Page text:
Colon cancer genetic testing is a blood test that can tell you
whether you carry rare changed, or mutated,
genes that can cause
colon cancer. Although most people who get colon
cancer do not have one of these mutated genes, having them greatly increases
your chance of getting colon cancer.
Colon cancer develops in the
large intestine when cells change and grow out of control. Colon cancer is
also called colorectal cancer, because it can occur in both the colon and in the
lowest section of the colon, which is called the rectum.
cancer almost always begins as small growths on the inner wall of the colon
polyps. A doctor can find and remove polyps during a
colonoscopy, a test in which a doctor uses a flexible
video camera or scope to look at the inside of the colon. If a close member of
your family, such as your brother, sister, or parent, has had colon cancer,
talk with your doctor about colonoscopy screening.
The most common
genetic changes related to colon cancer are familial adenomatous polyposis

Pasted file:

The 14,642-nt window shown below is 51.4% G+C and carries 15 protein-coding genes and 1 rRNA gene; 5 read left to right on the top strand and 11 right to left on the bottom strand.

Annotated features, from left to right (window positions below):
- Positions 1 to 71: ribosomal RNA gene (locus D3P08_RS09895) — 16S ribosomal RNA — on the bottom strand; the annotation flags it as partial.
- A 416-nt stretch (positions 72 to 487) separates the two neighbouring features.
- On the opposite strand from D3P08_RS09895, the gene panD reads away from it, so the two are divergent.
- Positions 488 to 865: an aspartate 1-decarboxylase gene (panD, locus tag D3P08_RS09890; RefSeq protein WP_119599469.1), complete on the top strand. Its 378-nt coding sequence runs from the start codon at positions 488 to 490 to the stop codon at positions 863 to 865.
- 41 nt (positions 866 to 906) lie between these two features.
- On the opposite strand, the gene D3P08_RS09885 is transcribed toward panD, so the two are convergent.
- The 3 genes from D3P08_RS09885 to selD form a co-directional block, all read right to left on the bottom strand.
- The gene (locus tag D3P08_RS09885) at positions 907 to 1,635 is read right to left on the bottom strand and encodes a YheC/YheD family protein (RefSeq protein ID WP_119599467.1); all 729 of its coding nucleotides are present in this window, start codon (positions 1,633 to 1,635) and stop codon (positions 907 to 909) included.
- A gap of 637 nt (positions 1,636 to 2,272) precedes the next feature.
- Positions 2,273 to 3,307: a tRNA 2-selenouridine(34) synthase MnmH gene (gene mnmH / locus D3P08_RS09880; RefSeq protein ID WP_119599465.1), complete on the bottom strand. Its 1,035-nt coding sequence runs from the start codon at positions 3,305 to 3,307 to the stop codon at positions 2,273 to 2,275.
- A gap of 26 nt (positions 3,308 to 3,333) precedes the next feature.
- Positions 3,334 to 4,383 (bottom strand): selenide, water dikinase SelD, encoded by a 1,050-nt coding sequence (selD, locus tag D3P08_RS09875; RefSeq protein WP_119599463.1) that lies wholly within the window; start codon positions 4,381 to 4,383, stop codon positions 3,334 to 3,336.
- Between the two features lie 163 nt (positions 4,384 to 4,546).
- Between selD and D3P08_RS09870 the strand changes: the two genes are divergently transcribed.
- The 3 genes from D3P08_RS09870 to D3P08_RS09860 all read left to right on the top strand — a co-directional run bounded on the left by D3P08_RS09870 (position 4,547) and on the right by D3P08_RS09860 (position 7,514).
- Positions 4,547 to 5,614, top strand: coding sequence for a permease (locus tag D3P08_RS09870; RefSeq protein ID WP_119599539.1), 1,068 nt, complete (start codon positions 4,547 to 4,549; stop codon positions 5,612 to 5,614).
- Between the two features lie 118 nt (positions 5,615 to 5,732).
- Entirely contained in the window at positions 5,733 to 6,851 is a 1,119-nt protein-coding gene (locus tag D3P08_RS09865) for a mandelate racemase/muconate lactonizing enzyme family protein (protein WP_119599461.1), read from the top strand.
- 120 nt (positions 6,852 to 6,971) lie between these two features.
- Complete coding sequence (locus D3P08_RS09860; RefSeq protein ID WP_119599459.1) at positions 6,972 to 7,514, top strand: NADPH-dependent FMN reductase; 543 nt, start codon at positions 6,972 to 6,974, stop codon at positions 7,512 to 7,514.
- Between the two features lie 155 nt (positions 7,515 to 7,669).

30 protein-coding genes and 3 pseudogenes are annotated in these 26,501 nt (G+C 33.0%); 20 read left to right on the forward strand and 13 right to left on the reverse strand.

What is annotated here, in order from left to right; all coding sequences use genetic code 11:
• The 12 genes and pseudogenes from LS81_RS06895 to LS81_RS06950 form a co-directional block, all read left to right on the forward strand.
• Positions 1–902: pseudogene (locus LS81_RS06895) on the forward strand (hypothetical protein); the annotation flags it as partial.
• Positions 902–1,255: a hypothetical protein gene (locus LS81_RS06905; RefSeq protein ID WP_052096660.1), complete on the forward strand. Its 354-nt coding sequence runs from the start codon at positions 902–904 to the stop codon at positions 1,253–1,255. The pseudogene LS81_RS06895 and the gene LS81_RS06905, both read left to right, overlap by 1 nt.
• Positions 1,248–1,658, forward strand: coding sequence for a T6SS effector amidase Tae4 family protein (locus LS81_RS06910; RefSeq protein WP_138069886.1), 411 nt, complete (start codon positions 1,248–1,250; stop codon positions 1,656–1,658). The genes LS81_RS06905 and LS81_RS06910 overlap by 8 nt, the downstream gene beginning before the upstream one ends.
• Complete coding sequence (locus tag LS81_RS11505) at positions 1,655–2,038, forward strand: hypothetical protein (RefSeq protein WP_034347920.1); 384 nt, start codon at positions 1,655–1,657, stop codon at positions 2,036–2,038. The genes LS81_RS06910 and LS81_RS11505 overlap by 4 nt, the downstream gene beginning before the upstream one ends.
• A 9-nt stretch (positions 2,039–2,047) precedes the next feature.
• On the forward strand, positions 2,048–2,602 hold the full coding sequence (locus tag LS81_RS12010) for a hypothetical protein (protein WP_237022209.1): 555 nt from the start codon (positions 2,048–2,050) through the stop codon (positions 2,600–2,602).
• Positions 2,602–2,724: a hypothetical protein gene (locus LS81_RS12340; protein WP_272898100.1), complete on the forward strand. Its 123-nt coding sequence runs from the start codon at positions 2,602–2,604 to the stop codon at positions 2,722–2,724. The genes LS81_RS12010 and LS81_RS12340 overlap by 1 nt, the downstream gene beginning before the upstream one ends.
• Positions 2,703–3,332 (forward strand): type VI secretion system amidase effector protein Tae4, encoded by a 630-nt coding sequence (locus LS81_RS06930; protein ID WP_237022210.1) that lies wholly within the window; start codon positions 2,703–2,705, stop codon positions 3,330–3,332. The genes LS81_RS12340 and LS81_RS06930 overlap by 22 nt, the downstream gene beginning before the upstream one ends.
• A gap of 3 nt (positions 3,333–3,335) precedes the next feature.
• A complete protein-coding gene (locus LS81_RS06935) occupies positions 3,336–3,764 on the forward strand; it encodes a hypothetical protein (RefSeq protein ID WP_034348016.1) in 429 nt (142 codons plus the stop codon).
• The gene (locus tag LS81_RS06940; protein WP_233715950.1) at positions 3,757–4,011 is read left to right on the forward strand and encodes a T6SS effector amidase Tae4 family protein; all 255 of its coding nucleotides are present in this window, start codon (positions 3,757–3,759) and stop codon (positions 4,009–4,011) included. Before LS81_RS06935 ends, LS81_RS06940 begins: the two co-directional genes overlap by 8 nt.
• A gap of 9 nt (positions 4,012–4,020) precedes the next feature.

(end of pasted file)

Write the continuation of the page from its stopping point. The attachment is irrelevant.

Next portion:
(FAP) and hereditary nonpolyposis colorectal cancer (HNPCC). In these
conditions, screening often starts even sooner than age 40.
Familial adenomatous polyposis (FAP)
FAP develops because of a changed gene that causes
hundreds or thousands of polyps to grow in the colon. The number of polyps
increases with age. If one of your parents has FAP, you have a 50% chance of
having the changed gene and the disease.
Everyone who has FAP will get colorectal cancer if they are not treated. They can develop polyps in their
20s and 30s, or even earlier. People who have FAP need to have their colons
removed to prevent colon cancer.
Hereditary nonpolyposis colorectal cancer (HNPCC) or Lynch syndrome
HNPCC can cause polyps in the colon, but not as many
as FAP. Changes in any of one or more different genes can cause HNPCC. These
changes also increase the risk of getting other cancers, including cancer of the
endometrium, ovaries, stomach, urinary tract, small intestine, skin, brain, and liver.
Having the gene change related to HNPCC does not mean
you definitely will develop colon cancer. But it does increase your chances of getting colon cancer at a younger age. And the cancer is more likely to grow faster. It also increases your chances of other cancers, so screening for endometrial or other cancers may be important. If a person has an HNPCC gene change, he or she has a 50% chance of passing this gene on to a child.